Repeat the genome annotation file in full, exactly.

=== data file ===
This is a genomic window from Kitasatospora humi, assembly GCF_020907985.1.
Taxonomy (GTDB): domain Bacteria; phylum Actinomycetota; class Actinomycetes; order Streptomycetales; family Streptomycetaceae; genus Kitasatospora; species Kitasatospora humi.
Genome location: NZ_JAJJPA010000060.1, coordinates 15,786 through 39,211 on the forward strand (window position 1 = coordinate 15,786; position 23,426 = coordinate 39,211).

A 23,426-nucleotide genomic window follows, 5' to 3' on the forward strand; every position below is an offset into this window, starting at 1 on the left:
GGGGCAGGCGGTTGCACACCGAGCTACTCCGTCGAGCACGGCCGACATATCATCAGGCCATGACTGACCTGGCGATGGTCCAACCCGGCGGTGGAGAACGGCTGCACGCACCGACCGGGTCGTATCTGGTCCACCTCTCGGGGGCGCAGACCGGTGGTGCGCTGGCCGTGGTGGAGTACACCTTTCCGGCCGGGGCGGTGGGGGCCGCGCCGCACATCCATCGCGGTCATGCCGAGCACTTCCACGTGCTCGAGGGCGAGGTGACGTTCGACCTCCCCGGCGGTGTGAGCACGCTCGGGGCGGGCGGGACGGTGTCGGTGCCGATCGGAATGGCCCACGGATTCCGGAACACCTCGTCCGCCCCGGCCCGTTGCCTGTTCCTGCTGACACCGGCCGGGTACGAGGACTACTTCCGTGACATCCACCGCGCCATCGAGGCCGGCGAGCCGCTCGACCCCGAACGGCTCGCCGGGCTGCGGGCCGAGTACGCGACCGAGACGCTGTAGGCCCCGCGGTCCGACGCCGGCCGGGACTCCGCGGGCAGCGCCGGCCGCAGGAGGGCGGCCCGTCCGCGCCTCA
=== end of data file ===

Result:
This is a genomic window from Kitasatospora humi, assembly GCF_020907985.1.
Taxonomy (GTDB): domain Bacteria; phylum Actinomycetota; class Actinomycetes; order Streptomycetales; family Streptomycetaceae; genus Kitasatospora; species Kitasatospora humi.
Genome location: NZ_JAJJPA010000060.1, coordinates 15,786 through 39,211 on the forward strand (window position 1 = coordinate 15,786; position 23,426 = coordinate 39,211).

A 23,426-nucleotide genomic window follows, 5' to 3' on the forward strand; every position below is an offset into this window, starting at 1 on the left:
GGGGCAGGCGGTTGCACACCGAGCTACTCCGTCGAGCACGGCCGACATATCATCAGGCCATGACTGACCTGGCGATGGTCCAACCCGGCGGTGGAGAACGGCTGCACGCACCGACCGGGTCGTATCTGGTCCACCTCTCGGGGGCGCAGACCGGTGGTGCGCTGGCCGTGGTGGAGTACACCTTTCCGGCCGGGGCGGTGGGGGCCGCGCCGCACATCCATCGCGGTCATGCCGAGCACTTCCACGTGCTCGAGGGCGAGGTGACGTTCGACCTCCCCGGCGGTGTGAGCACGCTCGGGGCGGGCGGGACGGTGTCGGTGCCGATCGGAATGGCCCACGGATTCCGGAACACCTCGTCCGCCCCGGCCCGTTGCCTGTTCCTGCTGACACCGGCCGGGTACGAGGACTACTTCCGTGACATCCACCGCGCCATCGAGGCCGGCGAGCCGCTCGACCCCGAACGGCTCGCCGGGCTGCGGGCCGAGTACGCGACCGAGACGCTGTAGGCCCCGCGGTCCGACGCCGGCCGGGACTCCGCGGGCAGCGCCGGCCGCAGGAGGGCGGCCCGTCCGCGCCTCA